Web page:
Archive for June, 2016

7-Imp’s 7 Kicks #487: Featuring Lynn Rae Perkins

h1 Sunday, June 12th, 2016

Good morning, dear Imps!

I’ve got a review over at BookPage of Lynne Rae Perkins’s Frank and Lucky Get Schooled (Greenwillow, June 2016), which is such an excellent picture book. Normally, I like to link to these reviews from here at 7-Imp so that I can also show you some art from the book. But today, I don’t have art; I’m going to just link you to the review. And that’s because BookPage chose the book as a Children’s Top Pick for this month. This means they included two spreads from the book in their review, to which I enthusiastically say (because I’ve already had my coffee this morning and am capable of enthusiasm by this point), YAY!

So, you can head over here to read all about it and see that bit of art, which I highly recommend, because—as I’ve already noted and as I say in the review—it’s such a well-crafted book. And, if you love picture books as much as I do, you don’t want to miss it.

[Fun Fact, speaking of Ms. Perkins: Home Lovely is one of my favorite picture books of all time.]

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What I’m Doing at Kirkus This Week,
Plus What I Did Last Week,
Featuring Yasmeen Ismail and Qin Leng

h1 Friday, June 10th, 2016

“… but I’m sweet and sour, not a little flower!”
— From Yasmeen Ismail’s
I’m a Girl!
(Click to enlarge spread)


“‘One of my dads is tall and one is short. They both give good hugs.'”
— From Sara O’Leary’s
A Family Is a Family Is a Family, illustrated by Qin Leng
(Click to enlarge spread)


Today over at Kirkus, I’ve got two new picture books that play with shape, line, color, and space in smart ways. That link is here.

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Last week, since I wrote here about Yasmeen Ismail’s I’m a Girl! (Bloomsbury, June 2016) and Sara O’Leary’s A Family Is a Family Is a Family (Groundwood, September 2016), illustrated by Qin Leng, I’m following up with art from each book today.


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Mischief with Marciano

h1 Thursday, June 9th, 2016

Over pie and coffee, I pitched Sophie a couple ideas. One was nothing more than a setting—a small city in southern Italy I had visited a dozen years earlier. The thing about Benevento is that it was totally infested with witches of all kinds, and for generations kids had to learn strategies on how to avoid them just to get through their day.”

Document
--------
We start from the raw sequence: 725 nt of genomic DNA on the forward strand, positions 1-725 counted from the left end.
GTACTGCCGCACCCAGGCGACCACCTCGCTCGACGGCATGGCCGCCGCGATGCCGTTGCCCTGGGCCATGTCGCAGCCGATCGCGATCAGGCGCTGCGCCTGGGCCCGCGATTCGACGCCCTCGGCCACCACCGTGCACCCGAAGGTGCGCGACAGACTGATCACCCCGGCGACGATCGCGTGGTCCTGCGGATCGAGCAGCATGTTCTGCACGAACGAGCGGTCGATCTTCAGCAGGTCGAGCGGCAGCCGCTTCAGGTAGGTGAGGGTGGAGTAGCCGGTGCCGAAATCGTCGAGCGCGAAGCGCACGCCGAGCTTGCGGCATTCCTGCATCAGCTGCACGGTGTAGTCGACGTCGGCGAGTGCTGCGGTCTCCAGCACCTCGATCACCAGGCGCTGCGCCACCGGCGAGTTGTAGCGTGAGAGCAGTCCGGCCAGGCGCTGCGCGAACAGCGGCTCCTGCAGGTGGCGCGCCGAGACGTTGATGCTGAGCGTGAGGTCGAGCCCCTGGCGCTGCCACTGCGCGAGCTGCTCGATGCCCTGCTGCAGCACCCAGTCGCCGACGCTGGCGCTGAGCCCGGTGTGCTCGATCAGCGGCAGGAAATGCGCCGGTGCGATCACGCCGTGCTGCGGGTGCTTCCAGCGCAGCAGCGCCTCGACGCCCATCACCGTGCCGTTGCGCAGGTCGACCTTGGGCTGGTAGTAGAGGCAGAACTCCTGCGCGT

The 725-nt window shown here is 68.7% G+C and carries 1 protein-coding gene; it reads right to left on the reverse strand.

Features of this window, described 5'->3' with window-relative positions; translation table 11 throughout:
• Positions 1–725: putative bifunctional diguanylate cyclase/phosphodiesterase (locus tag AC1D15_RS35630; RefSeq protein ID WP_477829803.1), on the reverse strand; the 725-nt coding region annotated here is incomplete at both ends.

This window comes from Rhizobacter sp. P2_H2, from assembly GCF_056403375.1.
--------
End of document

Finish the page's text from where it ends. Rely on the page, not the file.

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Over at Kirkus today, I talk to author-illustrator John Bemelmans Marciano, pictured here, about The Witches of Benevento, his new chapter book series illustrated by Sophie Blackall.

That is here this morning. Next week at 7-Imp, I’ll follow up with some art from the series.

Until tomorrow …

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Photo of John used by his permission.


Father’s Day at Slate

h1 Tuesday, June 7th, 2016


I joined a few other children’s lit colleagues over at Slate Magazine to discuss children’s books that celebrate fatherhood. Click on the image above to see the gallery of titles.

Until tomorrow …

7-Imp’s 7 Kicks #486: Featuring Lisa Brown

h1 Sunday, June 5th, 2016

“Inside the airport you stand in lines.
You stand in lines to get your ticket. You stand in lines to check your bags.
There are lines for the restrooms. There are lines to go through security.”

(Click to enlarge spread)

Arriving just last month (is it already June?) on bookshelves was Lisa Brown’s newest picture book, The Airport Book (A Neal Porter Book/Roaring Brook Press). Have you seen it, dear Imps? It follows a family of four on a trip, who make their way through an airport. And it is, as the title tells you, all about the airport experience itself.

This makes me happy, because have I ever said that I love to people-watch in airports? I do. (The tearful goodbyes! The happy hellos! The relieved goodbyes! The resentful hellos!) And if you follow Lisa’s work, you know she does daily sketches, which are often of people. And I like her daily sketches very much. So, this book combines two very good things — that is, an airport with lots of Lisa Brown-rendered people in it.

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What I’m Doing at Kirkus This Week,
Plus What I Did Last Week, Featuring Faith Ringgold

h1 Friday, June 3rd, 2016

“We are ALL Americans,
Just the same.”

(Click to enlarge spread)

This morning at Kirkus, I have two new picture books (one will be on shelves in September) all about defying labels. That is here.

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Last week, I talked here with Faith Ringgold. I’m following up today with two spreads (one above) from her new book, We Came to America (Knopf, May 2016).


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The Rabbit hOle, the world’s first ExploraStorium

h1 Thursday, June 2nd, 2016

By now, you may have already read about The Rabbit hOle, the ambitious new project from the owners of Reading Reptile, a children’s bookstore in Kansas City, Missouri. The video above is a great introduction to the project, and not just for the reference to rye whiskey.

This Kansas City Star article from April of this year is a good way to get the low-down on the project. As noted there, what Deb and Pete are going for is “a huge immersive museum and attraction called The Rabbit hOle, an ever-changing celebration of children’s literature. They’ve deemed it the world’s first Explorastorium.” They also like to think of it as a National Center for the Children’s Book. You could also watch this:

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